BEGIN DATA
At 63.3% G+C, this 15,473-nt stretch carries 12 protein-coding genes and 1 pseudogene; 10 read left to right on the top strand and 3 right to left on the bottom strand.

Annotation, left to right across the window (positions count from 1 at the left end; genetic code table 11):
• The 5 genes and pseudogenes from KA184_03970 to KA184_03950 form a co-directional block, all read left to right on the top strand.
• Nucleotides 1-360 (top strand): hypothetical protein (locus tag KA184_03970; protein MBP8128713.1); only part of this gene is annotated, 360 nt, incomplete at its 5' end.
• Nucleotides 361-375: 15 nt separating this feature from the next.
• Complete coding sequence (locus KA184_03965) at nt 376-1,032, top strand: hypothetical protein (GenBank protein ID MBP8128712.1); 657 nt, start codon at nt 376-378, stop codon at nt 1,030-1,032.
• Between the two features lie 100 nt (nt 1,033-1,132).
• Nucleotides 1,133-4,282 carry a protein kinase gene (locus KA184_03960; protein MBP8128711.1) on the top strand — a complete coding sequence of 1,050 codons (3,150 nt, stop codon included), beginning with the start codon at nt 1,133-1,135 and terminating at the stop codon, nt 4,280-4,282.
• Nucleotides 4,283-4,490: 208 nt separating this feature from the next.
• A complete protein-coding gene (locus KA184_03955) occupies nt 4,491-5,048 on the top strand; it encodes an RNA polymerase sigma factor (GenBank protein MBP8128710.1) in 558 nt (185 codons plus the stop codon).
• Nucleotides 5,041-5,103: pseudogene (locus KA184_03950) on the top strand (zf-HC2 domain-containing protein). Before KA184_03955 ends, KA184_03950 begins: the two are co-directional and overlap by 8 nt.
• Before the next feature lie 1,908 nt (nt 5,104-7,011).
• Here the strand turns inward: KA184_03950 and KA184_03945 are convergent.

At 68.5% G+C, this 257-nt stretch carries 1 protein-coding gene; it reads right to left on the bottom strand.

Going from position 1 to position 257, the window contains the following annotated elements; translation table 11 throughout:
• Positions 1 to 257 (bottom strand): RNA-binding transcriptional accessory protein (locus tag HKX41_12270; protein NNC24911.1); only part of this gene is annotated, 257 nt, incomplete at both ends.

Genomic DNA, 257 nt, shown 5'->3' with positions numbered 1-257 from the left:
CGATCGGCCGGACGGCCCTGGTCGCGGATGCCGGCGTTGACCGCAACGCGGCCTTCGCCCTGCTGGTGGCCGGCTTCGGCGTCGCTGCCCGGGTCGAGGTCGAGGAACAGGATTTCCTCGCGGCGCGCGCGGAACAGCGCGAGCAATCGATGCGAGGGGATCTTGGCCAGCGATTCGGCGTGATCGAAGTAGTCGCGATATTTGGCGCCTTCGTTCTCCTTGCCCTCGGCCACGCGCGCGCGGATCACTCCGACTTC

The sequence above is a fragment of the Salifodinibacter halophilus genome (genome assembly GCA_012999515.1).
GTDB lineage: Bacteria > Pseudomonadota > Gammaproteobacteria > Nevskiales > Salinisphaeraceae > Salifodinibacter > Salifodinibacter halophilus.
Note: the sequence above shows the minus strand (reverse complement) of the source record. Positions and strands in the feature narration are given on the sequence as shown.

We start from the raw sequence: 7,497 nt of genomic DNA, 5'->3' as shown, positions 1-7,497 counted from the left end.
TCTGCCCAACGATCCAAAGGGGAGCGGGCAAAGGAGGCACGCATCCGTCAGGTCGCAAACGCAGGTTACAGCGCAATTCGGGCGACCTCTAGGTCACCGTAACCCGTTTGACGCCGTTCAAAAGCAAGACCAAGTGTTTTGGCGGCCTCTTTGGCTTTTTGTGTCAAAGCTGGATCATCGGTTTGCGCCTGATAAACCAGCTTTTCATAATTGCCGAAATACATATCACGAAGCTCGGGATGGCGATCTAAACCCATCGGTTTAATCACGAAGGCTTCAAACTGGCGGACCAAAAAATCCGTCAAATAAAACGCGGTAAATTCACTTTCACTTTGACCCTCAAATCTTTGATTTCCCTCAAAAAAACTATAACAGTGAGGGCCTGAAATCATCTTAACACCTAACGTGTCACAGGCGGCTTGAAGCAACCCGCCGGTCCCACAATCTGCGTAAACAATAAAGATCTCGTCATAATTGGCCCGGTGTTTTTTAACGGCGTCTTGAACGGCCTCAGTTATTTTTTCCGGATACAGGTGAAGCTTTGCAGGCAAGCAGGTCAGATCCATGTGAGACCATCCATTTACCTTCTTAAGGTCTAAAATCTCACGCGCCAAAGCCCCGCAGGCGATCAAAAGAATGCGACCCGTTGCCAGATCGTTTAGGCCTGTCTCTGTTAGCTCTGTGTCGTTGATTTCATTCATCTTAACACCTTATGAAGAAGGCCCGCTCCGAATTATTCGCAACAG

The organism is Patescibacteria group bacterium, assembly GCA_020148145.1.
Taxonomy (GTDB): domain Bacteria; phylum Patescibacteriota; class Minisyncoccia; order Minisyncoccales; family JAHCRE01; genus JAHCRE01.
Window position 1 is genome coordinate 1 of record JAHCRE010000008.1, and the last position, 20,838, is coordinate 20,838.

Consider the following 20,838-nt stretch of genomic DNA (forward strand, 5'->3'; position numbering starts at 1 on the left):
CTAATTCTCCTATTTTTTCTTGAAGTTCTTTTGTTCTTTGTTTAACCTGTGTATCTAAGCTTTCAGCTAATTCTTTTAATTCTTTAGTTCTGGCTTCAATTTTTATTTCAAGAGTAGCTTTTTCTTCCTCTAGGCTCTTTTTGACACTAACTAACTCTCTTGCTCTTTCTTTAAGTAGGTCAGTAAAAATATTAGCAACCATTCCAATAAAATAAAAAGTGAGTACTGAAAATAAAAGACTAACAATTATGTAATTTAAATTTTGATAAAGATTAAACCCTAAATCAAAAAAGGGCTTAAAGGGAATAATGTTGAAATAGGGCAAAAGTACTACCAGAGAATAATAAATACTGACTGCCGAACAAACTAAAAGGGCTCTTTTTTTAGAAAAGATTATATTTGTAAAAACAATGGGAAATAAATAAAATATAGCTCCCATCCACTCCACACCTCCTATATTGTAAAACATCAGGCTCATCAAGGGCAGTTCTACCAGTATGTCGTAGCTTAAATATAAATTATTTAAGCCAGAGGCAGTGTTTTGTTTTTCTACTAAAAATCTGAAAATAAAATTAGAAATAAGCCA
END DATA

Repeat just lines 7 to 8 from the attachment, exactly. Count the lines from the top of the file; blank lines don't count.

• Between the two features lie 100 nt (nt 1,033-1,132).
• Nucleotides 1,133-4,282 carry a protein kinase gene (locus KA184_03960; protein MBP8128711.1) on the top strand — a complete coding sequence of 1,050 codons (3,150 nt, stop codon included), beginning with the start codon at nt 1,133-1,135 and terminating at the stop codon, nt 4,280-4,282.